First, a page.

The town of Rietberg has set itself the goal of becoming energy self-sufficient and sustainable by 2030. However, the city administration has decided to take on a strong model role and intends to reach this goal by 2022 already. The city’s beacon project within its territory is the Rietberg climate park, which serves as an information and demonstration centre for renewable energies, energy efficiency and sustainable mobility. Another beacon project in the form of the town’s winning entry to the national “A New Light on Municipalities (Street Lighting)” competition was implemented in Rietberg’s historic old town centre. Rietberg also won the 2014 “Energy Efficiency in Heritage Buildings” competition held by the Federal Institute for Research on Building, Urban Affairs and Spatial Development with its Emssporthalle flagship project on the energy-efficient refurbishment of a heritage building.

▲ 

© Kreis Steinfurt

District of Steinfurt (DE)

444'000 inhabitants - eea Gold since 2012

The district administration set itself the goal of achieving “Energy self-sufficiency by 2050” as early as in 2008, and its administration has tirelessly worked towards this goal as a strategic field of action since. The district of Steinfurt has won a number of competitions and associated grants, which have supported its ambitious plans (including a 100% master plan with multi-project management, two LEADER regions, heat register, climate protection plans, mobility master plan, biomass energy region). As a service provider, the district offers its municipalities, businesses and residents a broad range of services (control centre for wind energy, “Haus im Glück” refurbishment consultancy, “Ökoprofit” business network etc.). The district’s building management achieves exemplary results in consumption data.

▲ 

© Stadt Vreden

Vreden (DE)

22'554 inhabitants - eea Gold since 2015

The city of Vreden is a “cyclists’ city”. This development has been based on forward-thinking traffic planning towards a city of short travel distances, an ideal topography and residents’ positive attitude to cycling. The city is a member of the Climate Alliance and Solar Local, has been a Fair Trade Town for many years and was short-listed for the 2014 German Sustainability Award. Vreden is a business location that is home to many energy-intensive companies. The city has actively engaged with energy efficiency and combined heat and power generation in industry for many years. It is currently actively involved in the “Energy-optimised Industrial Estate Vreden-Gaxel” model project of the state of North Rhine-Westphalia.

▲ 

Montaione (IT)

3'760 inhabitants - eea Gold since 2015

Montaione is located in the heart of the Region of Tuscany in a valuable landscape. The municipality is ideally located for easy access to the region’s major art cities. One of Montaione’s major strengths is the close involvement of citizens and stakeholders in municipal projects. The schools and the City Hall are all connected to a district heating network fuelled by biomass from municipal forests, achieving a positive impact on local business. The Municipality of Montaione is a driving force for the surrounding municipalities that are following its example by joining the Covenant of Mayors and the EEA programme.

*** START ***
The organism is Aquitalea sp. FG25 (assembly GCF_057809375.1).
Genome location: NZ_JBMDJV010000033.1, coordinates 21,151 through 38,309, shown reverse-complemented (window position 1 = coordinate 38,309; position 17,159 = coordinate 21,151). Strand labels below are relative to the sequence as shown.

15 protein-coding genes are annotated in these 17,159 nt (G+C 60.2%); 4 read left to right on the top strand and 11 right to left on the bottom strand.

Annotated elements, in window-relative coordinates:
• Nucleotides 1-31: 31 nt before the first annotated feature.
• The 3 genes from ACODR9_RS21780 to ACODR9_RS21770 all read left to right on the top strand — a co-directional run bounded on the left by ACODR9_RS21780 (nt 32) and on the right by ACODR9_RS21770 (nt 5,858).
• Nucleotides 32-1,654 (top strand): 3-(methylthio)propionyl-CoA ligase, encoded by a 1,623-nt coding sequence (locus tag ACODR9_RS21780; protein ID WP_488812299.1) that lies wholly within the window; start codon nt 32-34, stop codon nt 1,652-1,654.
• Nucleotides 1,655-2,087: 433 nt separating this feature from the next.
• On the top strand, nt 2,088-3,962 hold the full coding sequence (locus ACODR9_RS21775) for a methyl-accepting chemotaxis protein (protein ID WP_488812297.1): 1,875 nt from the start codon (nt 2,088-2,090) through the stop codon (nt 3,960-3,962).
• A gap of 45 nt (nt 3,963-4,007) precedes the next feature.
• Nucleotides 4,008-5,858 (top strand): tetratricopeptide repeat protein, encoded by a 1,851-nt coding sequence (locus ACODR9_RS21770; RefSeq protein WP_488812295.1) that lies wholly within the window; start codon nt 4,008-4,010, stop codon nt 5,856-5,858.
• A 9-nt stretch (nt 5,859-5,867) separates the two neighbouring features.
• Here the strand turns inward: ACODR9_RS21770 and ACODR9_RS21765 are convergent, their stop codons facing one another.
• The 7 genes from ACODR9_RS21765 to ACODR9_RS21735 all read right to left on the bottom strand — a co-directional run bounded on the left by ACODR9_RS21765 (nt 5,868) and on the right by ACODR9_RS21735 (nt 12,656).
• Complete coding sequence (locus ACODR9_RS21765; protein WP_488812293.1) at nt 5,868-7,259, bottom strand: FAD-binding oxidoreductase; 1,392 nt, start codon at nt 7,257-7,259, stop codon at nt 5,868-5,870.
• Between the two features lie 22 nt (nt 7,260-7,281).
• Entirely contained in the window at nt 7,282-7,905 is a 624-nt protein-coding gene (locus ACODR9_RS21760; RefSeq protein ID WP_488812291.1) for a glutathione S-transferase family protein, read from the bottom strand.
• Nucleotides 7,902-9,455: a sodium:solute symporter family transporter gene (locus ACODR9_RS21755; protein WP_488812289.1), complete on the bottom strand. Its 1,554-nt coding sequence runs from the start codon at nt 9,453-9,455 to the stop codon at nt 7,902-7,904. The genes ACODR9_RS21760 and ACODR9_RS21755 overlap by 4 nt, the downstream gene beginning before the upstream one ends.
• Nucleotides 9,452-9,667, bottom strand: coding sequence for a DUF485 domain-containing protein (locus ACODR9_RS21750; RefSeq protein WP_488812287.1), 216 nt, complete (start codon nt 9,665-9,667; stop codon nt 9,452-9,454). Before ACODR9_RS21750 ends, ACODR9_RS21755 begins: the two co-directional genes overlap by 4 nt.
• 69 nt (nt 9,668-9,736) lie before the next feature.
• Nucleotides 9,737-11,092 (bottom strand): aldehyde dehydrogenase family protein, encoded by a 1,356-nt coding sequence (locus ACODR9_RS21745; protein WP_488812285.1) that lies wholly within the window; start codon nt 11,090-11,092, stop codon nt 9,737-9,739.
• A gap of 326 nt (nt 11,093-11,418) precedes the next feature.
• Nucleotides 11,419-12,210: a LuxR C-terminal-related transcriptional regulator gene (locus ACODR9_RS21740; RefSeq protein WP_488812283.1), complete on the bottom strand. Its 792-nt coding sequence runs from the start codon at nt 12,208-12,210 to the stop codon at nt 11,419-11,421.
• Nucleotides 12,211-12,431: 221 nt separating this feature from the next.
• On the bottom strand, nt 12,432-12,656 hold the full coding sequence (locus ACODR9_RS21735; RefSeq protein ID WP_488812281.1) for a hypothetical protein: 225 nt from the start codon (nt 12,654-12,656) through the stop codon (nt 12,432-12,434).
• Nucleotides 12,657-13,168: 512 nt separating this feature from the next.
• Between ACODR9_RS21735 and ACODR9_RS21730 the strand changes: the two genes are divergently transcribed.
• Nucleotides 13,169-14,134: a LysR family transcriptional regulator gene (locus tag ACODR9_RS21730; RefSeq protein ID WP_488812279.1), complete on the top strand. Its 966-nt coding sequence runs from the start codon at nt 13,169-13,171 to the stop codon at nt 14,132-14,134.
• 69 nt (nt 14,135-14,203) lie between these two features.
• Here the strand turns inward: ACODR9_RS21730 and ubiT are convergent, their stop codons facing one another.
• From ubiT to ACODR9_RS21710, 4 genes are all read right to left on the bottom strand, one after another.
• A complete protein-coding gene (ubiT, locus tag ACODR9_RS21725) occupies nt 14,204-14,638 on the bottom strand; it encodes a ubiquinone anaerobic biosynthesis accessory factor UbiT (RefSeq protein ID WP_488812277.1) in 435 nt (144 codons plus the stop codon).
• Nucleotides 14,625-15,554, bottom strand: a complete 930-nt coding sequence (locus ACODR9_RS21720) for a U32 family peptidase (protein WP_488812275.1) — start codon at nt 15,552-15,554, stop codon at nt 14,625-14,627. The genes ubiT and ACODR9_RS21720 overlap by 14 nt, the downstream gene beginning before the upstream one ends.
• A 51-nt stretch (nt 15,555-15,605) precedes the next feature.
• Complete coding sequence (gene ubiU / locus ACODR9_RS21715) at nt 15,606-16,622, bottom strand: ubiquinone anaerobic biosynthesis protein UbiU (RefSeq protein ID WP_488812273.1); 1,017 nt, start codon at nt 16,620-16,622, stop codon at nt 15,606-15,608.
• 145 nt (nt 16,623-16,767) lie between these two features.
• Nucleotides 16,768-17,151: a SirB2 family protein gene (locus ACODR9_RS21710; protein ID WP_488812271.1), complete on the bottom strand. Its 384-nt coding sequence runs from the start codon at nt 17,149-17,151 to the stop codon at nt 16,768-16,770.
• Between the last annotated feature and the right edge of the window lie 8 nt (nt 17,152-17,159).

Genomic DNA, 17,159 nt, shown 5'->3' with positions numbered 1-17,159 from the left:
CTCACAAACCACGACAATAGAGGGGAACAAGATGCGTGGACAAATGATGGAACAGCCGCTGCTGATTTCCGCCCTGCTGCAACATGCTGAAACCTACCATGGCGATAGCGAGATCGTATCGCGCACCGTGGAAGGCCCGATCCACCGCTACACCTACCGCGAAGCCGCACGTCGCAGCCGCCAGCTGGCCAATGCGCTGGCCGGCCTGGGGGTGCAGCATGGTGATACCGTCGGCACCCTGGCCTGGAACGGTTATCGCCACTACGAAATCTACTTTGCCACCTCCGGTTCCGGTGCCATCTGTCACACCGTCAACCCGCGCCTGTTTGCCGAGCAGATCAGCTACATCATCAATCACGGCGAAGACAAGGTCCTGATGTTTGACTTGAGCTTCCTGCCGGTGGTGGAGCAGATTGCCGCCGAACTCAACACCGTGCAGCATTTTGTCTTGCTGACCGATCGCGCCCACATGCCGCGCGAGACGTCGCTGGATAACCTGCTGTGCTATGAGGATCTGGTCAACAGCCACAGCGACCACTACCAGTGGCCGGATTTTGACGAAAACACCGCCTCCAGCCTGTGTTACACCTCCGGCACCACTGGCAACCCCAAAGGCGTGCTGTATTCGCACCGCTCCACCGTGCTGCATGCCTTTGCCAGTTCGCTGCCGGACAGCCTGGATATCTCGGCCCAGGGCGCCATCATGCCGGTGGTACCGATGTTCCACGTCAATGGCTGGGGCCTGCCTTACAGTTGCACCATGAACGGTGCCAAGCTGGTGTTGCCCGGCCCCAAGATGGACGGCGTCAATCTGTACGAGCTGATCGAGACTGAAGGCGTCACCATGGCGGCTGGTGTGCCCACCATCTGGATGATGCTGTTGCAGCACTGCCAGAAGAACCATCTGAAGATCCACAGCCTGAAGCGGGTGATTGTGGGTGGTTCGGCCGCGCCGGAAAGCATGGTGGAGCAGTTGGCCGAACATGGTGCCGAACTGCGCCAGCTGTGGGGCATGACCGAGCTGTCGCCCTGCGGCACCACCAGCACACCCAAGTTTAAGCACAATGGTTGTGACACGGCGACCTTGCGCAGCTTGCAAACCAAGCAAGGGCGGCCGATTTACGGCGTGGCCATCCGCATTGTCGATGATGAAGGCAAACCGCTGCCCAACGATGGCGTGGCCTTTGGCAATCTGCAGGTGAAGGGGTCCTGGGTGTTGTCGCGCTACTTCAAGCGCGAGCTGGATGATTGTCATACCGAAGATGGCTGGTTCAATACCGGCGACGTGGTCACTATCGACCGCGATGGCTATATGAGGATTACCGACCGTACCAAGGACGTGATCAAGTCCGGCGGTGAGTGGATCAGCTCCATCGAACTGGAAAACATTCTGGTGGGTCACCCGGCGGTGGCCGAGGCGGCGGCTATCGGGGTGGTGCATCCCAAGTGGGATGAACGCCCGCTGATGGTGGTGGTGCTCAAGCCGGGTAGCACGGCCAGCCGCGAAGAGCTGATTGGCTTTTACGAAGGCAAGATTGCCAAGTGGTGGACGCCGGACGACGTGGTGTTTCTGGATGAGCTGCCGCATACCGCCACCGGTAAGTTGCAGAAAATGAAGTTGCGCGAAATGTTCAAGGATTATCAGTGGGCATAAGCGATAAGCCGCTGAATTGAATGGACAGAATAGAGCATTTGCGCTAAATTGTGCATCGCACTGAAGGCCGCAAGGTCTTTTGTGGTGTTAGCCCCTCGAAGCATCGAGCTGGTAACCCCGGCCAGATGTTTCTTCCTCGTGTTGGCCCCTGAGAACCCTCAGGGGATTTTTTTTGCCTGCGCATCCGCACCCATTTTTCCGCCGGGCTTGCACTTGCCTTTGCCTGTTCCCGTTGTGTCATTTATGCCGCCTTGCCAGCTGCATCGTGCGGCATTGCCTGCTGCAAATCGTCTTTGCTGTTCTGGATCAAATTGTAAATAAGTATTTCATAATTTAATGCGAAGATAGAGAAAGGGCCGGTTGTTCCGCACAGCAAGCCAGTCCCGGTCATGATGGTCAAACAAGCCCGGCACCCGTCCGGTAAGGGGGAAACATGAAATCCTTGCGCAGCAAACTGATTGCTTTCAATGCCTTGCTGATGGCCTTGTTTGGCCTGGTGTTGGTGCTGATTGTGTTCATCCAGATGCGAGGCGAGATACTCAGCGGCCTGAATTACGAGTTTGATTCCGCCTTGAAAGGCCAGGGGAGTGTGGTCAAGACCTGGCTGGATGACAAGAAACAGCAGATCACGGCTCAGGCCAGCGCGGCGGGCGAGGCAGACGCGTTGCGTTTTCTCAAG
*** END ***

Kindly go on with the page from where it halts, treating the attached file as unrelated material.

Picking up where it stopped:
▲ 

St. Denis (IT)

369 inhabitants - eea Gold since 2015

Saint Denis is a small alpine municipality that set out on its path towards energy efficiency and the use of renewable energies by joining the EEA programme in 2009. Despite the limited number of people working within the municipal structure, the municipality pursues a deeply committed, effective approach to energy policy within its territory. The enterprising spirit of the local administration has resulted in Saint Denis having been selected as pilot municipality for testing prototypes developed as part of university and regional projects. The municipality of Saint Denis is a major driving force for other municipalities in the region and at national level.

▲ 

Beckerich (LU)

 2'383 inhabitants - eea Gold since 2015

The municipality of Beckerich has worked towards becoming energy self-sufficient since it developed its first energy plan in 1997. The most important milestones it has achieved over the past two decades include a cooperative biogas plant, a municipal woodchip plant, a district heating network with almost 200 homes and buildings connected, Luxembourg’s first child care centre designed for low energy consumption, the country’s first collectively owned solar panels on municipal roofs, a sports hall with very low energy and water consumption, and the energy-efficient, environmentally friendly refurbishment of many municipal buildings. Its pioneering efforts have made the municipality a popular destination for many visitor groups from all over the world.

▲ 

Parc Hosingen (LU)

3'111 inhabitants - eea Gold since 2015

The municipal council of Parc Hosingen has for a long time strived to preserve the pristine nature of its surroundings and its rural character through a sustainable approach to development. A wind power plant is currently being planned that will make the municipality energy self-sufficient by about 2018. As a rural municipality, thinking in regional terms is important for Parc Hosingen. Its collaboration with the regional climate team of the Our River Nature Park offers an excellent opportunity for a comprehensive, regional approach to sensitising residents, promoting exchange and developing and implementing ideas jointly under the Climate Pact.

▲ 

Schifflange (LU)

9'194 inhabitants - eea Gold since 2015

Schifflange was the first municipality in Luxembourg to introduce a 30 km/h speed limit across all of its residential streets in 2000. Eleven of the municipality’s 26 buildings are currently supplied with district heat from the two municipal heat and power cogeneration plants. By joining the International Climate Alliance in 2000, the municipality undertook to reduce its greenhouse gas emissions by 50%. Schifflange achieved this goal as early as in 2014 through the energy-efficient refurbishment of municipal buildings and the purchase of green power for all municipal buildings. In the future, the municipality intends to motivate its residents more strongly to invest in energy-efficient refurbishments.